This salad recipe is adapted from the book “Maae Khruaa Huaa Bpaa” (แม่ครัวหัวป่าก์), published in 1971 as a memorial for Jao Jaawm Phit (เจ้าจอมพิศว์). Jao Jaawm Phit was the daughter of Thanpuying (Lady) Plean Passakornrawong, who was a pioneer of noble Thai cuisine.
The salad’s complex flavors include intensely citrus-perfumed som saa peels, poached pork, soft gelatinous pork skin strips, and naturally sweet shrimp – bonded with a sweet and sour thick tamarind dressing, and bejeweled with a nutty peanut crunch, sweet crispy deep-fried shallots and golden garlic.
The dish is easy to prepare. Featuring som saa (ส้มซ่า, bitter orange or marmalade orange; scientific name: citrus × aurantium), this citrus fruit of Indian origin is in season from the beginning of the rainy months until winter. It is used as a flavoring agent or an herbal medicine that acts as a stimulant and an appetite enhancer.
Som saa’s juice, its essential oils and its rich unripe green peel were common ingredients in both the savory dishes and desserts in the culinary repertoire of Siamese society’s elite in the early- to mid-1900’s. It is used in recipes such as yam phiu sohm saa (ยำผิวส้มซ่า), phat mee kraawp (ผัดหมี่กรอบ), massaman curry (แกงมัสมั่น), sai graawk bplaa naaem (ไส้กรอกปลาแนม) and gaaeng jee juaan (แกงจีจ๋วน), just to name a few….
Layering flavors is an important characteristic of Thai cuisine, so it is not unusual to use more than one souring agent to achieve a pleasant harmony of several sour flavors; this generates an even more interesting experience as opposed to a monotone flavor with a fixed focal length.
In addition to lime and tamarind, other fruits and young leaves are widely used for their tartness, namely green mango, kaffir lime, madan (มะดัน Garcinia schomburgkiana), dtaling bpling (ตะลิงปลิง Averrhoa bilimbi), som saa (ส้มซ่า) marian plum (มะปราง bouea macrophylla), asam gelugur (ส้มแขก), ragam (ระกำ salacca), kumquat (ส้มจี๊ด), hog plum (มะกอก Spondias mombin) som men (ส้มเหม็น green mandarin orange) and even tomatoes.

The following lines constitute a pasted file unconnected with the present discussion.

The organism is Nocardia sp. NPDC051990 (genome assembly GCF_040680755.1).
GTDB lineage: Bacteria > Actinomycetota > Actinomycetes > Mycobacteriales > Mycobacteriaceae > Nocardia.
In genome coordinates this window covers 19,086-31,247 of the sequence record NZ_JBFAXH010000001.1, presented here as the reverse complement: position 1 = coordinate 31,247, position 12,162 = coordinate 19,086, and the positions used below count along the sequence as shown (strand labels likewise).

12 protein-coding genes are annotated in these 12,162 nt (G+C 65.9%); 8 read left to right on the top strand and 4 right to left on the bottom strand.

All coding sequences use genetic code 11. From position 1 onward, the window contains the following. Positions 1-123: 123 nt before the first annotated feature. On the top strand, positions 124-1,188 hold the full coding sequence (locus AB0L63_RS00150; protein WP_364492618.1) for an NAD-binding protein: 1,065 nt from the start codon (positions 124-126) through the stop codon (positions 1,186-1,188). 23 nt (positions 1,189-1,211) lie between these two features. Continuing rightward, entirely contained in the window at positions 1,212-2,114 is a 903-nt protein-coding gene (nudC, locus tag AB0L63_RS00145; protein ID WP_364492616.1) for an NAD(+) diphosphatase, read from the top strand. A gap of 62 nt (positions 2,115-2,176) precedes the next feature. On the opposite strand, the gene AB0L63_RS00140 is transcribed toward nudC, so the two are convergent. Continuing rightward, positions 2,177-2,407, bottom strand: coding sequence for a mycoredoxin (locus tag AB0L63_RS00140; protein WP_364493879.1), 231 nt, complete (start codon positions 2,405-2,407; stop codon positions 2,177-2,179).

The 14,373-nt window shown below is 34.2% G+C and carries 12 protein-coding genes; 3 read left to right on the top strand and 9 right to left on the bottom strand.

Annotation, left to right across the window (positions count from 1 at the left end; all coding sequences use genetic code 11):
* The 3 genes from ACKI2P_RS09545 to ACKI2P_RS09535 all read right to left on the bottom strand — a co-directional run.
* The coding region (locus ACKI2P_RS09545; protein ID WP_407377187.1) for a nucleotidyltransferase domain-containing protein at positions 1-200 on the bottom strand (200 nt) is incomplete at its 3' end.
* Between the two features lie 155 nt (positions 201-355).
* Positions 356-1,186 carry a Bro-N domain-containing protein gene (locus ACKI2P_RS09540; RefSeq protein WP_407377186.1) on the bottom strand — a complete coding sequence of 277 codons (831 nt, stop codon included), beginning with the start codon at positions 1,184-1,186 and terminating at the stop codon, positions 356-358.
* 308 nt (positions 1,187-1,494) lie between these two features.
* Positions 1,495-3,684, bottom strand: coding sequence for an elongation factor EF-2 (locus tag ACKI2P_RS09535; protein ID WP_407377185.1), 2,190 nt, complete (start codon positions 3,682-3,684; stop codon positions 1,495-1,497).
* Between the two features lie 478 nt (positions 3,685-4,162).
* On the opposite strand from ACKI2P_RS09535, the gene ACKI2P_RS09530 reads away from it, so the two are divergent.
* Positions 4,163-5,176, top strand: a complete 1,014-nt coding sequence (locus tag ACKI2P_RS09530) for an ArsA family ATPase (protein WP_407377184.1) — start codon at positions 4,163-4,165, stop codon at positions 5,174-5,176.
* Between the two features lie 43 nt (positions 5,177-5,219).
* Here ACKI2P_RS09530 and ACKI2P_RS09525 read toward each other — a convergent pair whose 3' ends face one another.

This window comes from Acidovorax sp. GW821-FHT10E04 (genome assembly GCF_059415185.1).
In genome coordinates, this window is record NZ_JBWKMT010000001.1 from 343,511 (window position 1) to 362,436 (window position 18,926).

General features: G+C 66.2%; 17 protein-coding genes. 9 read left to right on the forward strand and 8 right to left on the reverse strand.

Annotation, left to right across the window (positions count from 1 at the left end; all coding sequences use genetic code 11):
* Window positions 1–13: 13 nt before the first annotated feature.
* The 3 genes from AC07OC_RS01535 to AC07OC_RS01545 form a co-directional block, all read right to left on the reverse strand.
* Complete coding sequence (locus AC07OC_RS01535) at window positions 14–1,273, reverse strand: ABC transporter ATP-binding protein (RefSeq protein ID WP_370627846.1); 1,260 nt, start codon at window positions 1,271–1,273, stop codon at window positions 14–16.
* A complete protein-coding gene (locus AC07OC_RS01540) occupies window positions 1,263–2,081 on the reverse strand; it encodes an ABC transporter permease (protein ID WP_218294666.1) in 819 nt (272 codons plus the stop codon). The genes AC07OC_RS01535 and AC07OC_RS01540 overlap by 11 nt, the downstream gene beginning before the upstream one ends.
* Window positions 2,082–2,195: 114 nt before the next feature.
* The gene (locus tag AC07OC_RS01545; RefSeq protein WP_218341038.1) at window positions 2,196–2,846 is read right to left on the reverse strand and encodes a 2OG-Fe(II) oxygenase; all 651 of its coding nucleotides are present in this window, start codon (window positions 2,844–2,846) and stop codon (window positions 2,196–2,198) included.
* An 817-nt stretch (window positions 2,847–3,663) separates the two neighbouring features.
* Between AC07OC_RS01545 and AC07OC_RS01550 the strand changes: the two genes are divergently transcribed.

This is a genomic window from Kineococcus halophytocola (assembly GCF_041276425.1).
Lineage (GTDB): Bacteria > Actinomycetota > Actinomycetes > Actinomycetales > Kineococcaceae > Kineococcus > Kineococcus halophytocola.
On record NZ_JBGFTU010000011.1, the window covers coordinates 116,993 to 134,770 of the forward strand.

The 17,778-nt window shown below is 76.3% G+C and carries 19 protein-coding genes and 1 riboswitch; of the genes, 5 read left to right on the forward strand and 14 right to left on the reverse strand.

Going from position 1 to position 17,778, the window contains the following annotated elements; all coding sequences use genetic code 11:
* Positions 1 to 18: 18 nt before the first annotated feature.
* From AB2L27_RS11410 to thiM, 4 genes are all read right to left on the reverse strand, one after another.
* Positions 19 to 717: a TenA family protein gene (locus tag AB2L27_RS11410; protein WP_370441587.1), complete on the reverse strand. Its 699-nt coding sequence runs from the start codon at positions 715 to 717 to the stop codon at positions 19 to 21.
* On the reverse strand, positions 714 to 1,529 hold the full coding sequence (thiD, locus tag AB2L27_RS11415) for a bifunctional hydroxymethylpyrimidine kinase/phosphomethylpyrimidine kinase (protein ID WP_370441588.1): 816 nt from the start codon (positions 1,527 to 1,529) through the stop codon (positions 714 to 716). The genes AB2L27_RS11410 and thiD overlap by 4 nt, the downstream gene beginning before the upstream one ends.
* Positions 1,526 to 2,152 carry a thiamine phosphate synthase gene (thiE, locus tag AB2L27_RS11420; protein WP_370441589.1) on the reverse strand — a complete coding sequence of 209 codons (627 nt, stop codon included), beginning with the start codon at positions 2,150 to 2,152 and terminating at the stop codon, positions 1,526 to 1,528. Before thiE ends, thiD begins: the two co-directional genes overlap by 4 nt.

Nowadays, som saa is mainly grown in the Nonthaburi and Nakhon Pathom provinces. Both provinces are renowned for their fruit orchards.
In the 17th century, Simon de la Loubère, a French diplomat, describes the fertile land laying to the west of the Chao Phraya River. (Description du royaume de Siam, Simon de la Loubère, 1687-1688)
The fruit orchards were in that era referred to as the inner and outer gardens. The inner gardens (suaan nai สวนใน) covered the area west to the Chao Phraya River, in what is today Nonthaburi province. The outer gardens (suaan naawk สวนนอก) were further west, and spread from the Mae Klong River in Amphawa district of Samut Songkhram Province to Ratchaburi province.
In 2011, Thailand suffered severe flooding that destroyed mature fruit trees across vast areas of Nonthaburi. The devastated farmers who had relied on the profitable durian trade for their livelihood – a tree that requires more than a decade to mature and bear fruit – turned to growing som saa as an alternative crop.
This, and the increasing popularity of traditional Thai food, have brought som saa back into the spotlight – and into upscale markets.
- Select unripe som saa with a deep green color.
- Poach the pork with pandan leaves and salt. This will improve its aroma. Do not overcook.
- Always use freshly roasted peanuts, as well as homemade deep-fried shallots and garlic.
- 1 tablespoon bitter orange (som.saa)(ส้มซ่า) Bitter orange peel, shredded (from 1 fruit)
- 5 shrimp (กุ้ง) cooked (about 1/2 cup)
- 1/2 cup pork belly (เนื้อหมูสามชั้น) poached
- 1/3 cup pork skin (หนังหมู) poached and cut into thin strips
- 1/2 cup crispy fried shallots (หอมแดงเจียว)
- 1/3 cup crispy fried garlic (กระเทียมเจียว)
- 2 tablespoons unsalted roasted shelled peanuts (ถั่วลิสงคั่ว) crushed.
- 1/2 cup palm sugar (น้ำตาลมะพร้าว)
- 1 tablespoon water (น้ำเปล่า)
- 1 tablespoon fish sauce (น้ำปลา) + 1 teaspoon
- 4 tablespoons tamarind paste (น้ำมะขามเปียก)
- Poach the pork belly and skin with pandan leaves and salt without overcooking; cut into small pieces.
- Boil the shrimp; cut into small pieces and place in a mixing bowl together with the pork belly and pork skin.
- Over low heat, simmer palm sugar with two tablespoons of water.
- Add fish sauce.
- Add tamarind paste.
- Simmer until the sauce thickens.
- Select deep green unripe som saa fruits. Wash thoroughly and peel.
- Finely slice the som saa peel and set aside.
- In a mixing bowl, add crushed ground peanuts and som saa peel to the pork and shrimp.
- Add crispy deep-fried shallots, crispy garlic, and the dressings.
- Mix and serve immediately.